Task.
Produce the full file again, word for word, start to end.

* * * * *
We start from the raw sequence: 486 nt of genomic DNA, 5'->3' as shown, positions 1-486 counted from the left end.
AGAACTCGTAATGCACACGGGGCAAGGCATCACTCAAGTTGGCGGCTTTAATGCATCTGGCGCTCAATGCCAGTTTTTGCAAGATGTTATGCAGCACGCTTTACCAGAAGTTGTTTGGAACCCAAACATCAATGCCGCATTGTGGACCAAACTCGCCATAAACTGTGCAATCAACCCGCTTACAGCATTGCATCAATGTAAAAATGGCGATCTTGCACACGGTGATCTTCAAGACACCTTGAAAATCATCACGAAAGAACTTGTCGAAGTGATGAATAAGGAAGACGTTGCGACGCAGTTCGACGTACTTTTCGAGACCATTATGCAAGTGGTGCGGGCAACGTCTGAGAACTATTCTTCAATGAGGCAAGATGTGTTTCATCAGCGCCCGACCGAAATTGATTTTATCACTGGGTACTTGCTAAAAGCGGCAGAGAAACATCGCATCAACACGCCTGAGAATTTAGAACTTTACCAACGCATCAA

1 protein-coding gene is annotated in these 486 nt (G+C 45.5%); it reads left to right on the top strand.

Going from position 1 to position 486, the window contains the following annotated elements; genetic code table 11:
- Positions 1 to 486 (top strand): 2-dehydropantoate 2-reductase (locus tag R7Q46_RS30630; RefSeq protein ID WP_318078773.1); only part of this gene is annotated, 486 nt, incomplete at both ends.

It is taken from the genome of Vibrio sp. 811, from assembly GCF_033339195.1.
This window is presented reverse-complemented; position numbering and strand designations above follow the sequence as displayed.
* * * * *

We start from the raw sequence: 486 nt of genomic DNA, 5'->3' as shown, positions 1-486 counted from the left end.
AGAACTCGTAATGCACACGGGGCAAGGCATCACTCAAGTTGGCGGCTTTAATGCATCTGGCGCTCAATGCCAGTTTTTGCAAGATGTTATGCAGCACGCTTTACCAGAAGTTGTTTGGAACCCAAACATCAATGCCGCATTGTGGACCAAACTCGCCATAAACTGTGCAATCAACCCGCTTACAGCATTGCATCAATGTAAAAATGGCGATCTTGCACACGGTGATCTTCAAGACACCTTGAAAATCATCACGAAAGAACTTGTCGAAGTGATGAATAAGGAAGACGTTGCGACGCAGTTCGACGTACTTTTCGAGACCATTATGCAAGTGGTGCGGGCAACGTCTGAGAACTATTCTTCAATGAGGCAAGATGTGTTTCATCAGCGCCCGACCGAAATTGATTTTATCACTGGGTACTTGCTAAAAGCGGCAGAGAAACATCGCATCAACACGCCTGAGAATTTAGAACTTTACCAACGCATCAA

1 protein-coding gene is annotated in these 486 nt (G+C 45.5%); it reads left to right on the top strand.

Going from position 1 to position 486, the window contains the following annotated elements; genetic code table 11:
- Positions 1 to 486 (top strand): 2-dehydropantoate 2-reductase (locus tag R7Q46_RS30630; RefSeq protein ID WP_318078773.1); only part of this gene is annotated, 486 nt, incomplete at both ends.

It is taken from the genome of Vibrio sp. 811, from assembly GCF_033339195.1.
This window is presented reverse-complemented; position numbering and strand designations above follow the sequence as displayed.